Reading the consumers’ mind

The pig and poultry industries need to recognise the power of the consumer’s “unconscious mind”, if it is to get its marketing messages across effectively, consumer behaviour specialist Philip Graves told delegates at Pig and Poultry LIVE 2011.



“It’s not just about giving consumers all the facts,” he said. Consumers were not rational in their behaviour and it was often the subliminal messages they received that would influence their shopping habits.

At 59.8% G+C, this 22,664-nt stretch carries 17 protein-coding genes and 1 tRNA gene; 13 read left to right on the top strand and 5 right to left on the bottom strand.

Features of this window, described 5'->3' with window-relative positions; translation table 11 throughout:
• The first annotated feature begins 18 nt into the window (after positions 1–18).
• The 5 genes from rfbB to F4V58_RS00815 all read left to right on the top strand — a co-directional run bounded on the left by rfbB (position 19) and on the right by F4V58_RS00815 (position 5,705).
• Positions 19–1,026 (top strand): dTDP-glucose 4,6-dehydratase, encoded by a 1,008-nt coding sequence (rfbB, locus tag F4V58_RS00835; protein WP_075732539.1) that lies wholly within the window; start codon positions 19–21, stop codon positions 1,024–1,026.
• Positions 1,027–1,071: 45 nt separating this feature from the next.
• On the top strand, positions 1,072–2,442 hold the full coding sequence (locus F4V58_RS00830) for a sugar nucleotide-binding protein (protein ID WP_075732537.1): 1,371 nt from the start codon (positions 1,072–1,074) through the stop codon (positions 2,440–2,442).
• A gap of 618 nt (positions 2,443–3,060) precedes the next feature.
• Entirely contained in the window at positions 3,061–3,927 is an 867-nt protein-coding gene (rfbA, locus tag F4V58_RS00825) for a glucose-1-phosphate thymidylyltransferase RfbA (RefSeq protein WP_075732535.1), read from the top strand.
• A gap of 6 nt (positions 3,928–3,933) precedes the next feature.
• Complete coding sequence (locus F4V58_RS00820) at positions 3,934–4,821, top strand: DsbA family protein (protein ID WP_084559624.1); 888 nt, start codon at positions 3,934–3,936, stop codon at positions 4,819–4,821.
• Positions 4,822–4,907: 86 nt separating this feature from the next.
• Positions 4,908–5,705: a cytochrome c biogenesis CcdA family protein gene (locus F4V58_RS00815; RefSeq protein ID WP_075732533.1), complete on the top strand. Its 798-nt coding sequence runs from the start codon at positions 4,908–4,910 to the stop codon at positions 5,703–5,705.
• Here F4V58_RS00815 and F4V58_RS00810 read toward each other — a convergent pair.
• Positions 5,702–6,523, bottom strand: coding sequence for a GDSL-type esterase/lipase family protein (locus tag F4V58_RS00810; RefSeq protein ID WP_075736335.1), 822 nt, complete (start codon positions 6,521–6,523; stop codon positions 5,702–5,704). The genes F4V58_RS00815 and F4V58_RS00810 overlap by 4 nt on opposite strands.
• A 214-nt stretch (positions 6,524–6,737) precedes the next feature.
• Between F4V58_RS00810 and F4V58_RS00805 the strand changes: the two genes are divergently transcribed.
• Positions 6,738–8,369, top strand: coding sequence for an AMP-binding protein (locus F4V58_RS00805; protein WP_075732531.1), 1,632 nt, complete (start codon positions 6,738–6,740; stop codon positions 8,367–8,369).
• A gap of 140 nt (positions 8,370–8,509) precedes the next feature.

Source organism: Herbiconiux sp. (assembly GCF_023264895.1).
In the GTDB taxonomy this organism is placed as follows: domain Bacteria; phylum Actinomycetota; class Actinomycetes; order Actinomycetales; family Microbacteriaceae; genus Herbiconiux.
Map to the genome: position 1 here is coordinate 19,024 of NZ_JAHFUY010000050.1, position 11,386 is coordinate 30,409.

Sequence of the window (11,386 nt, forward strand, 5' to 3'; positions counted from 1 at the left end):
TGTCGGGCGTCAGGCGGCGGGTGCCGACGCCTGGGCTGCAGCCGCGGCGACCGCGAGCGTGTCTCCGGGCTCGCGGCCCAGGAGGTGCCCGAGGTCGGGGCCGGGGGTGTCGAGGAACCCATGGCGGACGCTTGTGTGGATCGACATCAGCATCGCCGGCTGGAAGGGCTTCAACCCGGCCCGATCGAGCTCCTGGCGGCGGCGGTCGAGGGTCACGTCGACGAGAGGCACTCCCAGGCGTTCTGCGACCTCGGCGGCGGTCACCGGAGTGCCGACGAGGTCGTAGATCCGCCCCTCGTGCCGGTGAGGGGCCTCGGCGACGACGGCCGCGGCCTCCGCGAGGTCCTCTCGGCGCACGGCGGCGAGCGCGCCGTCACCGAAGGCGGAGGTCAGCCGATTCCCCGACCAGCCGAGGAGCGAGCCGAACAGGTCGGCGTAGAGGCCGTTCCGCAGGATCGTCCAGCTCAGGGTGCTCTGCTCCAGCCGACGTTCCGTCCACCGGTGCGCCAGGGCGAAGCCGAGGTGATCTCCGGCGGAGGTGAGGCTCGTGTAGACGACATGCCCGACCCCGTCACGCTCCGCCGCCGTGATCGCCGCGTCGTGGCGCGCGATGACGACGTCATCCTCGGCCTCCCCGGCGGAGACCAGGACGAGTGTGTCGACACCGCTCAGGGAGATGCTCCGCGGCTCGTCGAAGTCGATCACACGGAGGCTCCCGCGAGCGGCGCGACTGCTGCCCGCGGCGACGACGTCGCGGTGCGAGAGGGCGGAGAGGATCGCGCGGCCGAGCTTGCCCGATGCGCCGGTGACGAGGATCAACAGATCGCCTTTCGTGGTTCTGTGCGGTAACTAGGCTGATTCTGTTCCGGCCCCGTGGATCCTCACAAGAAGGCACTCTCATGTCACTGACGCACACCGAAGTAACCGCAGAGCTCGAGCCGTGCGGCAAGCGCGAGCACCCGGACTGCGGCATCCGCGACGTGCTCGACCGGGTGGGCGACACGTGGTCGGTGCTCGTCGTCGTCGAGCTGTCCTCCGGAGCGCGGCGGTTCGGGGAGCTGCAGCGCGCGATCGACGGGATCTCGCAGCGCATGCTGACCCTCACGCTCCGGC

For example, changing the music in a retail store, introducing particular smells, placing products on different shelves or changing the labels could all have a profound effect on what the shop sold.


If the industry decided to reject processed animal protein from rations, while their competitors in Europe included it, Mr Graves suggested a campaign that pandered to the negative associations consumers might have. It should visually differentiate British produce.


But if the sector was to use PAP, then building into a general campaign about sustainability was the way to go, as it would then be possible to avoid having to talk about the difficult issues in isolation.


“To get the attention of the unconscious mind, you have to be repetitive and resonate with positive associations.”

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